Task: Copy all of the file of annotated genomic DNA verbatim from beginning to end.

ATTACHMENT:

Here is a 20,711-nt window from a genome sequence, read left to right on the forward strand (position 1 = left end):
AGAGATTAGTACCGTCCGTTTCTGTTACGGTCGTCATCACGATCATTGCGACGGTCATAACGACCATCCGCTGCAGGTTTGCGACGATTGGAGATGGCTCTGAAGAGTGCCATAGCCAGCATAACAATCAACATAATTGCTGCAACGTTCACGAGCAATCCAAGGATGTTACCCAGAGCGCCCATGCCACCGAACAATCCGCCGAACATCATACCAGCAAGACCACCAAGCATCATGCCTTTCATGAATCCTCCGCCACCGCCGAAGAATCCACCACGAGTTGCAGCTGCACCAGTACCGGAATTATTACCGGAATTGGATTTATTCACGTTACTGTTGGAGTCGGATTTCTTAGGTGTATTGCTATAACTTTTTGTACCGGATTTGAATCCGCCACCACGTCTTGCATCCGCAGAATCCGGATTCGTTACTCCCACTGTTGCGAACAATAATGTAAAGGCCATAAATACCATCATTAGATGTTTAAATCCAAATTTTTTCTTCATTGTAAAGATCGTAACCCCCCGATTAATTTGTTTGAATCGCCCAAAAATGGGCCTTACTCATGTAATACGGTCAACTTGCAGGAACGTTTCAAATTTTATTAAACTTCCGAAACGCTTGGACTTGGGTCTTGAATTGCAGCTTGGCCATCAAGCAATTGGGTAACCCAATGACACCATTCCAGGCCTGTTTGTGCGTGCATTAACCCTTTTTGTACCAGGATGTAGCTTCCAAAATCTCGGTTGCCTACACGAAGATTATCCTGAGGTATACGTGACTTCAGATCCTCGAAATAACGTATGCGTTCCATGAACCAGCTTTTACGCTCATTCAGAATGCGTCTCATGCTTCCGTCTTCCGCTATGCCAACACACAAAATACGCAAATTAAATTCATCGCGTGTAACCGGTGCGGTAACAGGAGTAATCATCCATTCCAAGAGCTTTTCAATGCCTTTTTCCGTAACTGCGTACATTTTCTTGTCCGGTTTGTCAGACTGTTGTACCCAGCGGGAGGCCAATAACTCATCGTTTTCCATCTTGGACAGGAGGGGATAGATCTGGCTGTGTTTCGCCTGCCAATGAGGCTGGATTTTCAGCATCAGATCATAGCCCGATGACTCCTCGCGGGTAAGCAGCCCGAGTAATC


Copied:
Here is a 20,711-nt window from a genome sequence, read left to right on the forward strand (position 1 = left end):
AGAGATTAGTACCGTCCGTTTCTGTTACGGTCGTCATCACGATCATTGCGACGGTCATAACGACCATCCGCTGCAGGTTTGCGACGATTGGAGATGGCTCTGAAGAGTGCCATAGCCAGCATAACAATCAACATAATTGCTGCAACGTTCACGAGCAATCCAAGGATGTTACCCAGAGCGCCCATGCCACCGAACAATCCGCCGAACATCATACCAGCAAGACCACCAAGCATCATGCCTTTCATGAATCCTCCGCCACCGCCGAAGAATCCACCACGAGTTGCAGCTGCACCAGTACCGGAATTATTACCGGAATTGGATTTATTCACGTTACTGTTGGAGTCGGATTTCTTAGGTGTATTGCTATAACTTTTTGTACCGGATTTGAATCCGCCACCACGTCTTGCATCCGCAGAATCCGGATTCGTTACTCCCACTGTTGCGAACAATAATGTAAAGGCCATAAATACCATCATTAGATGTTTAAATCCAAATTTTTTCTTCATTGTAAAGATCGTAACCCCCCGATTAATTTGTTTGAATCGCCCAAAAATGGGCCTTACTCATGTAATACGGTCAACTTGCAGGAACGTTTCAAATTTTATTAAACTTCCGAAACGCTTGGACTTGGGTCTTGAATTGCAGCTTGGCCATCAAGCAATTGGGTAACCCAATGACACCATTCCAGGCCTGTTTGTGCGTGCATTAACCCTTTTTGTACCAGGATGTAGCTTCCAAAATCTCGGTTGCCTACACGAAGATTATCCTGAGGTATACGTGACTTCAGATCCTCGAAATAACGTATGCGTTCCATGAACCAGCTTTTACGCTCATTCAGAATGCGTCTCATGCTTCCGTCTTCCGCTATGCCAACACACAAAATACGCAAATTAAATTCATCGCGTGTAACCGGTGCGGTAACAGGAGTAATCATCCATTCCAAGAGCTTTTCAATGCCTTTTTCCGTAACTGCGTACATTTTCTTGTCCGGTTTGTCAGACTGTTGTACCCAGCGGGAGGCCAATAACTCATCGTTTTCCATCTTGGACAGGAGGGGATAGATCTGGCTGTGTTTCGCCTGCCAATGAGGCTGGATTTTCAGCATCAGATCATAGCCCGATGACTCCTCGCGGGTAAGCAGCCCGAGTAATC